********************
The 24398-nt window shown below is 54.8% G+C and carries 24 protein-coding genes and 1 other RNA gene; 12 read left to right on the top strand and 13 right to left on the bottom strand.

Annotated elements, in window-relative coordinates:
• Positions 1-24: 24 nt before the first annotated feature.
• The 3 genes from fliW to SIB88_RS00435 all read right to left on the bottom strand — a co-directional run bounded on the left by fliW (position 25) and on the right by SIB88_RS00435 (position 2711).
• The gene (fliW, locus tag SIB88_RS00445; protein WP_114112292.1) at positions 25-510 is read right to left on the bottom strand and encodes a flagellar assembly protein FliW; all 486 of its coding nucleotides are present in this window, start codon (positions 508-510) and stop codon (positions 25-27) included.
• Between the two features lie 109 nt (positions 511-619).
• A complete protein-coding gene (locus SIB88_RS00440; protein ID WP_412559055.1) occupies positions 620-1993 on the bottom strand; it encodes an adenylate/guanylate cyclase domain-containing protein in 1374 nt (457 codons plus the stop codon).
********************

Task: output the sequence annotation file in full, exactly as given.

The 24398-nt window shown below is 54.8% G+C and carries 24 protein-coding genes and 1 other RNA gene; 12 read left to right on the top strand and 13 right to left on the bottom strand.

Annotated elements, in window-relative coordinates:
• Positions 1-24: 24 nt before the first annotated feature.
• The 3 genes from fliW to SIB88_RS00435 all read right to left on the bottom strand — a co-directional run bounded on the left by fliW (position 25) and on the right by SIB88_RS00435 (position 2711).
• The gene (fliW, locus tag SIB88_RS00445; protein WP_114112292.1) at positions 25-510 is read right to left on the bottom strand and encodes a flagellar assembly protein FliW; all 486 of its coding nucleotides are present in this window, start codon (positions 508-510) and stop codon (positions 25-27) included.
• Between the two features lie 109 nt (positions 511-619).
• A complete protein-coding gene (locus SIB88_RS00440; protein ID WP_412559055.1) occupies positions 620-1993 on the bottom strand; it encodes an adenylate/guanylate cyclase domain-containing protein in 1374 nt (457 codons plus the stop codon).